Colorado U.S. Sens. Wayne Allard and Ken Salazar this week reached a compromise of sorts for the Roan Plateau region, introducing federal legislation that would assist four northwestern counties most affected by the booming natural gas industry.
The senators, along with Colorado Rep. John Salazar, introduced measures that would allow a trust fund set-aside to clean up a federal Superfund site on the Roan Plateau; the set-aside would be split 50-50 by federal officials and the four counties. None of the money would be directly given to the state. The bill ensures the clean-up of the former Anvil Points facility, which would be paid for entirely from the federal share of the existing fund.
“Mineral leasing revenues provide a strong economic stream for communities across Colorado’s West Slope and the entire American West,” said Democratic Sen. Salazar. “It only makes sense that the very communities where these resources are extracted will get to benefit from the revenues they help generate.”
The legislation would jointly split an estimated $88 million that has accumulated to clean up the Anvil Points Superfund site on the former Naval Oil Shale Reserve, which is on the Roan Plateau. Money for the trust has been generated by royalties on oil and gas production in the region. The Anvil Points trust fund, which was enacted under the Transfer Act (Public Law 105-85), now exceeds the estimated cost of cleaning up the reserve. The Department of Interior’s (DOI) Bureau of Land Management, which is in control of cleaning up the site, estimates the clean-up will cost $23 million. Another $1.5 million accrues to the fund each month.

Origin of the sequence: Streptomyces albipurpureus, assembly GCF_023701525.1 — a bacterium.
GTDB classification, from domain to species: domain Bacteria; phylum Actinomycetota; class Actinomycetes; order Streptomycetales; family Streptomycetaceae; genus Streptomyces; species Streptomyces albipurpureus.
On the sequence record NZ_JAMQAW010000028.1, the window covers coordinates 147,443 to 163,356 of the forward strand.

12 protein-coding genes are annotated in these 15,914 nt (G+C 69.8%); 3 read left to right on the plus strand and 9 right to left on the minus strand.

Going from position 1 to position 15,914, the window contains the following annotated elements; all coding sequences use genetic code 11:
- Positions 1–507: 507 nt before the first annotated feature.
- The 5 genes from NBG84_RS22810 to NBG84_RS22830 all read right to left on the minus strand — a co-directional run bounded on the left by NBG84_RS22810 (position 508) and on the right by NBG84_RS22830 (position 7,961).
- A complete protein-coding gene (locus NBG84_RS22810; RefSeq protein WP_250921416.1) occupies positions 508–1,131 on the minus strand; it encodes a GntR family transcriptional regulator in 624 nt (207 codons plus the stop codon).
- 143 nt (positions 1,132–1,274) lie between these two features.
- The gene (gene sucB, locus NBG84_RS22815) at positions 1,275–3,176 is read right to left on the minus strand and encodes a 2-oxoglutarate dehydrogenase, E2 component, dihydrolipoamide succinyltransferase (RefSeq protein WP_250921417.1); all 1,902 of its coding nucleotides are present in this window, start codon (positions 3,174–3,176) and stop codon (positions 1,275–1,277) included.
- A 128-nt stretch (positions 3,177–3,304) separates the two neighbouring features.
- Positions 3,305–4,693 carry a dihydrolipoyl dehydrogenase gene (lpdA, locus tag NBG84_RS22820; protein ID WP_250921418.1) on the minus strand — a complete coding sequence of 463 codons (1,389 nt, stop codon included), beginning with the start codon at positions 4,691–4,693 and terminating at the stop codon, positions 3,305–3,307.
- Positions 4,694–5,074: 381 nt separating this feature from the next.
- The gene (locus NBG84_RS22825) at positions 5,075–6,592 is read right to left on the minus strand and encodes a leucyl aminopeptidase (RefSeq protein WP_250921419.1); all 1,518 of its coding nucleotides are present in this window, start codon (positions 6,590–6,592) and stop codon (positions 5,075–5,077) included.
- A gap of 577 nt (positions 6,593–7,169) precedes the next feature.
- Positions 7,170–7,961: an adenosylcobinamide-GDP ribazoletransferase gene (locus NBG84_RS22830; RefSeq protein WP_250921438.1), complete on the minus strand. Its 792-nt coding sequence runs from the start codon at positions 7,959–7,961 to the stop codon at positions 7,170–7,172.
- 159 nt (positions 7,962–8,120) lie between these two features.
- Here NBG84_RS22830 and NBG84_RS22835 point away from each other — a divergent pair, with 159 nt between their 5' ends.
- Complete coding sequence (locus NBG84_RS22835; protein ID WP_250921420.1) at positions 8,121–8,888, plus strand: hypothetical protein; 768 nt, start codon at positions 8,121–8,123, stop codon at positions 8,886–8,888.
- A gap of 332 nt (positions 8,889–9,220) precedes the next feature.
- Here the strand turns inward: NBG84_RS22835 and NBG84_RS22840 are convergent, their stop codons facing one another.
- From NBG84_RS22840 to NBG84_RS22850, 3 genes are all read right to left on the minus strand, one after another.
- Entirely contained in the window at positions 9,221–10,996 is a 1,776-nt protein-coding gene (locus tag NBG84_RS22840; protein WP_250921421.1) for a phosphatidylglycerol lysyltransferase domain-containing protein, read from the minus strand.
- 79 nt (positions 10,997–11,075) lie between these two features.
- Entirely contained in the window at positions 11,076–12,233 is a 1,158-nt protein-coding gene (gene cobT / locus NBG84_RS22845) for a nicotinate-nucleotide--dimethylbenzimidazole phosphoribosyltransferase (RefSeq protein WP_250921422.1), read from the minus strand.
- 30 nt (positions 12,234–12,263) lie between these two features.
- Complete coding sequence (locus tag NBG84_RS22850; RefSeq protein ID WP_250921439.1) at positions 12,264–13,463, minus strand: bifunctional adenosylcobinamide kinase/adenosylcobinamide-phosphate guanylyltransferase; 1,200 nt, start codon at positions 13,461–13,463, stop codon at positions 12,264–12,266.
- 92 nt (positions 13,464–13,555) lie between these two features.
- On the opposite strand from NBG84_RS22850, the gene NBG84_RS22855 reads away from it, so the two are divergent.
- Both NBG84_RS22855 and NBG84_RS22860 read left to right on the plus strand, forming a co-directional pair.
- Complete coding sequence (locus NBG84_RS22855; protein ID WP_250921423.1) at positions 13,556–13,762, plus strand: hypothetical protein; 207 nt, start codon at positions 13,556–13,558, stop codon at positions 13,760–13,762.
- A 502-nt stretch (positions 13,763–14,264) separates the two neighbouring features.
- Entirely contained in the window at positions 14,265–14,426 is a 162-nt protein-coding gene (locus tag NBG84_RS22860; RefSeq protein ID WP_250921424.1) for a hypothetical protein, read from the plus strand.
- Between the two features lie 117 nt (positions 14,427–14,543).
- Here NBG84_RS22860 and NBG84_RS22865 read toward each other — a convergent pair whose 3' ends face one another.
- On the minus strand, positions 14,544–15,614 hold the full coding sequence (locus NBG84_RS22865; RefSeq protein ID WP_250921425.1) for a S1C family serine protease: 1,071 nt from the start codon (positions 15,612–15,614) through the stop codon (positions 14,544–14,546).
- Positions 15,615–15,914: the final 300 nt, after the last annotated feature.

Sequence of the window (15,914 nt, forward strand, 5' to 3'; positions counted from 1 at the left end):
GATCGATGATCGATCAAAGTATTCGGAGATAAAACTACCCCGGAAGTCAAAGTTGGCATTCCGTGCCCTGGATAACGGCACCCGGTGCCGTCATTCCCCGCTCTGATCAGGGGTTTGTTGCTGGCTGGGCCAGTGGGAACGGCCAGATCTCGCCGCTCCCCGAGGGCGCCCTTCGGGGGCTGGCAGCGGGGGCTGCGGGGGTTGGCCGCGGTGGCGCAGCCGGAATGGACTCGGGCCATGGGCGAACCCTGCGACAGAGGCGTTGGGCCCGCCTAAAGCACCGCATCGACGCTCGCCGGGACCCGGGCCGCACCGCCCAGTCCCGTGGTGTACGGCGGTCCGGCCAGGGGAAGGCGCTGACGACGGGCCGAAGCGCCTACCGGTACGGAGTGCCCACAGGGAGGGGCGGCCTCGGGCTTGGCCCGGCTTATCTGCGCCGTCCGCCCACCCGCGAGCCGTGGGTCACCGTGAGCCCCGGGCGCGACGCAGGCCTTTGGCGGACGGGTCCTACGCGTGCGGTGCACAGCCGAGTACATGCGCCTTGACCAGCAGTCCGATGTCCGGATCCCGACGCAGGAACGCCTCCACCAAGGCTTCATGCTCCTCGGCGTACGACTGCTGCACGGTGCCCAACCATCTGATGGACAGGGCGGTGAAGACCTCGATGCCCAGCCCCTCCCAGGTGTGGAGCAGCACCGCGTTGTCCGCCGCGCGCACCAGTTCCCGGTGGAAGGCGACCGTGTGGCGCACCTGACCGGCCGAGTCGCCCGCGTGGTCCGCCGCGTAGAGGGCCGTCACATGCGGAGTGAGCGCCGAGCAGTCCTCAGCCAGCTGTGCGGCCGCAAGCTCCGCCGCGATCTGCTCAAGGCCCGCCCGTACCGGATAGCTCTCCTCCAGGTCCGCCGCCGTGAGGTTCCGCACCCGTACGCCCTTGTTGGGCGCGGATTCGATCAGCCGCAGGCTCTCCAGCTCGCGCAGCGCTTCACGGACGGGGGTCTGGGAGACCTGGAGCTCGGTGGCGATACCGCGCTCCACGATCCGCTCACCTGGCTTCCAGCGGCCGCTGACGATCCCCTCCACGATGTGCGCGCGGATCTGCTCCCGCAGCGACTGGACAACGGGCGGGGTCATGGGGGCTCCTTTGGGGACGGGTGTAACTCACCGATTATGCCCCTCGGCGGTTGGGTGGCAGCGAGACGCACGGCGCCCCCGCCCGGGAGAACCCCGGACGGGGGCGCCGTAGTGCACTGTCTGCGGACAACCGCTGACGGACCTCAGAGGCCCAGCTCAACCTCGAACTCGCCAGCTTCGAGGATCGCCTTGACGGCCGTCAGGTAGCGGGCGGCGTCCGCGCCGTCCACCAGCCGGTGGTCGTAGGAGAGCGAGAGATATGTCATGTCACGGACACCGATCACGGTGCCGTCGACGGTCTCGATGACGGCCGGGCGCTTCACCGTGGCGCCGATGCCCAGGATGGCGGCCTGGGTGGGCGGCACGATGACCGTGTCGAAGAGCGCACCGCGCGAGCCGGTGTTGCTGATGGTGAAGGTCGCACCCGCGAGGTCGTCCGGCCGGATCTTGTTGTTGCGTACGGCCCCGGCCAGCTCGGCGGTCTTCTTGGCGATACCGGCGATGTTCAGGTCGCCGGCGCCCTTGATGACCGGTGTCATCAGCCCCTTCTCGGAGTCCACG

If the legislation is enacted, Garfield and Rio Blanco counties would receive about 40% of the funds, while Mesa and Moffat counties would receive 10% each. The counties — and municipalities and political subdivisions within the counties — could use the money they receive to mitigate the impacts of oil and gas development.
Allard, a Republican, noted that “$44 million may not seem like a lot of money to some people here in Washington, DC, but we know that in Colorado these funds will have a huge impact on our local communities.”
John Salazar, a Democrat whose congressional district includes most of the Western Slope, said the measure by all three legislators “sends a strong signal to our constituents in Garfield, Rio Blanco, Moffat and Mesa counties that help is on the way.”
The legislation faces opposition from the Bush administration. DOI Secretary Dirk Kempthorne said the federal law allows for Colorado to share in the Anvil Points trust fund only after the site is cleaned up and certified to be cleaned by federal officials.
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